The study was aimed and designed to analyze the mutations, if any, in the coding exons (1 and 2) of RAS gene family (NRAS, HRAS and KRAS) and exon 15 of BRAF gene along with the analysis of BRAF protein expression and to establish the correlation of RAS and BRAF gene mutation and BRAF expression with clinicopathological variables of thyroid cancer patients. A total of 60 consecutive thyroid tumors and their adjacent normal tissues surgically resected either by total thyroidectomy/hemi-thyroidectomy or lobectomy over a period of 3 years were included in the study for sequence analysis of RAS gene family (HRAS, NRAS, and KRAS) and BRAF gene. By histopathological conformation, all the resected samples were established as thyroid cancer. Majority of the patients had attended the hospital with a clinical presentation of a lump or nodule. In this study, 80% (48 of 60) of cases were females and 20% (12 of 60) were males with a male: female ratio of 1:4. The cases in the age group of <45 were 60% (36 of 60) and exceeded than ≥45 years which were 40% (24 of 60). Only 10% (6 of 60) of patients were smokers who were all males and 90% (46 of 60) were nonsmokers. Benign thyroid diseases were found in 80% (48 of 60) patients. Tumor samples were histologically confirmed as differentiated thyroid carcinomas [PTC—70% (42 of 60) and FTC—13.4% (8 of 60), respectively] except few cases of MTC—6.6% (04 of 60) and Hürthle cell cancer—10% (6 of 60). Well-differentiated cancer grade was present in 95% (57 of 60) thyroid cancer patients. The clinicoepidemiological and pathological characteristics of these patients are listed in Table 3.

DNA isolated from the samples (tumor tissues and corresponding normal tissues) (Figure 6) was subjected to PCR to amplify the hot spot coding exon 15 of BRAF gene. Besides these, six other coding exons of RAS family of genes were amplified (1 and 2 exons of HRAS, NRAS and KRAS). The representative pictures of each exon of both the genes are given in Figure 7. After PCR amplification, the PCR products were subjected to DNA sequence analysis.

To identify the sequence variations, the electrophoregram obtained after sequencing of the PCR products was compared manually with the reference sequence of the BRAF and RAS genes deposited in the NCBI gene bank database. In addition, the electrophoregrams of both the genes were compared with the corresponding reference sequence of BRAF and RAS gene by aligning in “Cluster X software” to find somatic aberrations like insertions, deletions, or substitutions.

VariableParameterCases (n = 60)
n% n
SexFemale
Male
48
12
80
20
Age, years<45
≥45
36
24
60
40
DwellingRural
Urban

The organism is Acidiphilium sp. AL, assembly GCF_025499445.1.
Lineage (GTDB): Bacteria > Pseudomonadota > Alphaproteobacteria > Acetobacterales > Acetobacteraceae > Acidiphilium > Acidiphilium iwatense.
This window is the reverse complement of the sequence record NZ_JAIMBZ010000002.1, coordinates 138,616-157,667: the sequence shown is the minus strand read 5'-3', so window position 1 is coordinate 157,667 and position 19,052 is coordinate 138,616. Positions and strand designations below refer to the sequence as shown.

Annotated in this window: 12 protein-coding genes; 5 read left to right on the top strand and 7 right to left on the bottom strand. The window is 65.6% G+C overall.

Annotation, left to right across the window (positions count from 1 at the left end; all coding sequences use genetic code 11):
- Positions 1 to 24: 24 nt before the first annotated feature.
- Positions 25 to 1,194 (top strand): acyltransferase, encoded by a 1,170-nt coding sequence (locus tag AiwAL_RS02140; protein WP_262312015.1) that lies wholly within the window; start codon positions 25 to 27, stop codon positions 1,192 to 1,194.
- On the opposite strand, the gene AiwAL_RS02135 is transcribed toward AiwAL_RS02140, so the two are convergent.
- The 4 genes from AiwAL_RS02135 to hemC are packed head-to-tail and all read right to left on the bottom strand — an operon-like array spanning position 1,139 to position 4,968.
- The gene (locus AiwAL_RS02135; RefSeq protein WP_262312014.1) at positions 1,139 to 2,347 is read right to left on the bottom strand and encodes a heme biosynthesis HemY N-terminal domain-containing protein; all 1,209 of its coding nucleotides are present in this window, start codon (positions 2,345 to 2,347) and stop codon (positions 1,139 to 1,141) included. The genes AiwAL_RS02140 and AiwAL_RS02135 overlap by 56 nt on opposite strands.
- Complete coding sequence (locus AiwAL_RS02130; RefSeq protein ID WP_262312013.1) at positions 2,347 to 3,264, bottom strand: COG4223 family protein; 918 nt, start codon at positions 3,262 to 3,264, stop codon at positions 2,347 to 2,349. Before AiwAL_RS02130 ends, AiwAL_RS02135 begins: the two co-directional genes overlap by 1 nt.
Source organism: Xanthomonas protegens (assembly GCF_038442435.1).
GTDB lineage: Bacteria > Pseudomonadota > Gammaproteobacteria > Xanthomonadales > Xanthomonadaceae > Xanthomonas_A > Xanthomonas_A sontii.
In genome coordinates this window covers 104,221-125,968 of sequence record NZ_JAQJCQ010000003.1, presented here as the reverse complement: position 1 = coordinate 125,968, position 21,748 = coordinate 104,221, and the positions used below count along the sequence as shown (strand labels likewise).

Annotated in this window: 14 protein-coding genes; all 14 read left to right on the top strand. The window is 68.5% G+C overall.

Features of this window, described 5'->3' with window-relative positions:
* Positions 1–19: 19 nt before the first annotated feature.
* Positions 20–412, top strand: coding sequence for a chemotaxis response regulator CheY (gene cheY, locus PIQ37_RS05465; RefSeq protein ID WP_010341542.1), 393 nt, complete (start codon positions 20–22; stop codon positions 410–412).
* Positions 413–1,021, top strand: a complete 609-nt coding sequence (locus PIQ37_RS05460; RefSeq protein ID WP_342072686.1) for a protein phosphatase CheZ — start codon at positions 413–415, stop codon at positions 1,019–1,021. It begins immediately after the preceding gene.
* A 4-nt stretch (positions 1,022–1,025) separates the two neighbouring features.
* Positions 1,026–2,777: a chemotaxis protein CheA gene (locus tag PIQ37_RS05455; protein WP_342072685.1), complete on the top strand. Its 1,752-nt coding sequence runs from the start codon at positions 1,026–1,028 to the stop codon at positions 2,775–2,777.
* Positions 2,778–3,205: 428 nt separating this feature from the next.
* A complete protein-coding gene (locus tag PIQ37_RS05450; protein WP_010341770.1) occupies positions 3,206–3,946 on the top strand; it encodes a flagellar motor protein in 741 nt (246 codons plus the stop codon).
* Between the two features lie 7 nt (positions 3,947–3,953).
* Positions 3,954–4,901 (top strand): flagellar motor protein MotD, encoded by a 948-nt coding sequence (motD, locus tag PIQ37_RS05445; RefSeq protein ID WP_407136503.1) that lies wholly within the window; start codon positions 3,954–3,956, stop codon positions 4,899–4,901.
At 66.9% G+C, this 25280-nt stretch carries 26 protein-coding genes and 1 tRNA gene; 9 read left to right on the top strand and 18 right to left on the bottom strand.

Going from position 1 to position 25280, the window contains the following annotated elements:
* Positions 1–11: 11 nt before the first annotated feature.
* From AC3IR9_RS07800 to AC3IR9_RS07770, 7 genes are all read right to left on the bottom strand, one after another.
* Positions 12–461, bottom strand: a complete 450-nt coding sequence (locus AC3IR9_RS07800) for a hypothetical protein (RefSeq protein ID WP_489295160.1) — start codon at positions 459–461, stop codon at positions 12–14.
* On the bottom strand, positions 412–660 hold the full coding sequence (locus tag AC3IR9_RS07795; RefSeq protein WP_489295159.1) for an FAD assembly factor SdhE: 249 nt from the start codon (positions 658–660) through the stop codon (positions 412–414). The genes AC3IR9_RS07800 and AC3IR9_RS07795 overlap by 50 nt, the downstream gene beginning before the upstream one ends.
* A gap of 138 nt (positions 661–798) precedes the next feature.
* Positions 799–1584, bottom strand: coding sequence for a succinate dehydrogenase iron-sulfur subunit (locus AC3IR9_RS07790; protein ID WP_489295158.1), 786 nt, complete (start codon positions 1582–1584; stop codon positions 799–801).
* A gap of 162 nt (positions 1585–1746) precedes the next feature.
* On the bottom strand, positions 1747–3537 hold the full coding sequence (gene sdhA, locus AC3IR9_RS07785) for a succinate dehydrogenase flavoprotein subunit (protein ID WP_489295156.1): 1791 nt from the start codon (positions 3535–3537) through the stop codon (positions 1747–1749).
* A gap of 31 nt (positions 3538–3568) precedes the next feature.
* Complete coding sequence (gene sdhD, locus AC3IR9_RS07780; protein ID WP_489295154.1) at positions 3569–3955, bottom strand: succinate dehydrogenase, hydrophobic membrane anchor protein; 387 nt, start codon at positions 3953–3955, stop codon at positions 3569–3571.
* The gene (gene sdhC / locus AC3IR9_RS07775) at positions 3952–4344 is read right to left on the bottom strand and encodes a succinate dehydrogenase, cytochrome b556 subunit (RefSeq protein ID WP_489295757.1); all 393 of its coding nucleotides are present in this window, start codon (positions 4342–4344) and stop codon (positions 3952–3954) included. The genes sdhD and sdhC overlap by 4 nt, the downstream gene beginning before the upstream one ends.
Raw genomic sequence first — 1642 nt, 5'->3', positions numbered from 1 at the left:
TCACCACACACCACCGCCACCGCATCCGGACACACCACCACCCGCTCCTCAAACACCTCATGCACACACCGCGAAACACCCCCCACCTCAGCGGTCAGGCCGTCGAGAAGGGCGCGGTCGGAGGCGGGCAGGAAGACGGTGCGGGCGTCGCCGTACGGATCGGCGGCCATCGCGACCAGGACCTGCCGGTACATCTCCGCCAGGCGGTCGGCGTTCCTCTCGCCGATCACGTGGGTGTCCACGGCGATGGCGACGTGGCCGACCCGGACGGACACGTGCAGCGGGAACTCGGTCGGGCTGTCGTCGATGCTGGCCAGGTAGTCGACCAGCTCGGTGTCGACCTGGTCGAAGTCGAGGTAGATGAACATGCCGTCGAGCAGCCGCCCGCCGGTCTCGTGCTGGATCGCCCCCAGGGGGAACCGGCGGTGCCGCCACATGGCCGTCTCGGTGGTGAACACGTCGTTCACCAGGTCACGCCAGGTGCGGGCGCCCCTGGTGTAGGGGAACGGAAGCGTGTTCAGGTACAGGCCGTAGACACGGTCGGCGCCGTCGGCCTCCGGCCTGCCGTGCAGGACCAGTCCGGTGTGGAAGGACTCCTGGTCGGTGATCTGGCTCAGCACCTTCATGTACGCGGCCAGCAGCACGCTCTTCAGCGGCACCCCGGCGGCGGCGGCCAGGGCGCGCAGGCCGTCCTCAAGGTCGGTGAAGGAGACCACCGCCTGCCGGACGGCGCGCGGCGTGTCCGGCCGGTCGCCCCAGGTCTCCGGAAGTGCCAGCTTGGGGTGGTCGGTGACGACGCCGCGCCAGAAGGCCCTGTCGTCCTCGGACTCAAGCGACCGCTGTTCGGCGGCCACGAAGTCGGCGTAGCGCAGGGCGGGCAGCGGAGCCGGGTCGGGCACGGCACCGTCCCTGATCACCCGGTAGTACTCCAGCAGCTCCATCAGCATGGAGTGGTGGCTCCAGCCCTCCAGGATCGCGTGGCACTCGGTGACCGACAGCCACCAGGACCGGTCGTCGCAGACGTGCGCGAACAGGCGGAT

51
09
85
15
Smoking statusNonsmoker
Smoker
54
06
90
10
Benign thyroid diseaseYes
No
48
12
80
20
TSH levelsElevated
Normal
25
35
41.6
58.4
Histological typesPapillary
Follicular
Others
42
08
10
70
13.4
16.6
GradeWell differentiated
Poorly differentiated
57
03
95
05
Stage, <45 yearsStage I
Stage II
34
02
56.6
3.4
Stage, ≥45 yearsStages I and II
Stage III and above
15
09
25
15
Lymph node metastasisYes
No
15
45
25
75
Vascular/capsular invasionYes
No
26
34
43
67

Table 3.

Clinicoepidemiological and clinicopathological variables of thyroid cancer patients used for mutational analysis in our center (SKIMS, India).

TSH = Thyroid-stimulating hormone, n = Number.


Figure 6.

1% Agarose gel electrophoresis of DNA isolated from blood, tumor tissue, and adjacent normal tissue of thyroid cancer patient. Lane M consists of lambda DNA-EcoRI digest. Lanes 1–3: DNA derived from thyroid tumor tissue. Lane 4: DNA derived from adjacent normal tissue. Lane 5: DNA derived from blood of thyroid cancer patient.

Figure 7.

PCR amplification of different exons of BRAF and RAS genes. Lane M: molecular size marker 100 bp. Lanes 1–5, 6 and 7: amplified product from DNA of patient samples.

6.1. Mutational spectrum of BRAF gene

Total mutations of BRAF in this study were found to be 25% (15 of 60). All of them were transversions (T > A) at nucleotide position 1799 in exon 15. This mutation affects codon 600 of BRAF gene. This V600E mutation was further confirmed by reverse sequence of the same samples (Figures 8 and 9). The matched constitutional DNA contained the wild-type sequence in every case, demonstrating the somatic nature of these mutations in thyroid cancer.

Figure 8.

Partial electropherograms (forward) of the adjacent normal (left) and mutants (right) in exon 15 of the BRAF gene codon 600 (TGA→CGA).

Figure 9.

Partial electropherograms (reverse) of the adjacent normal (left) and mutants (right) in exon 15 of the BRAF gene codon 600 (TGA→CGA).

Among 25% (15/60) mutations of BRAF gene found in this study, 40% (10 of 25) of cases having elevated TSH levels were harboring mutation compared to 14.2% (05 of 35) cases having normal TSH levels and this difference showed a strong statistical significance (P < 0.05) (Table 4). Among the various histological types of thyroid cancer, mutations were restricted only to PTC. So, 35.7% (15 of 42) of PTC patients were having mutation in codon 600 of BRAF gene compared to follicular and other types of thyroid cancer which did not contain any mutation and this difference in mutation frequency between different histological types of tumors was statistically significant (P < 0.05). All the mutations were found in well-differentiated thyroid carcinomas (26.3% – 15 of 57) when compared to poorly differentiated thyroid carcinomas (P < 0.05). In thyroid cancer patients having <45 years of age, 23.5% (8 of 34) of patients with stage I disease had mutation compared to 100% (02 of 02) in stage II patients. Similarly, thyroid cancer patients having ≥45 years of age, 33.3% (05 of 15) of patients with stage I disease have mutation compared to stage II patients who were free from mutation (P < 0.05). In this study, 34.6% (9 of 26) patients having vascular and capsular invasion were having mutation compared to only 17.6% (06 of 34) of mutation positive patients free from invasion (P < 0.05). No significant association of this mutation was found in this report with any other clinicoepidemiological characteristics of thyroid cancer patients (Table 4) [110].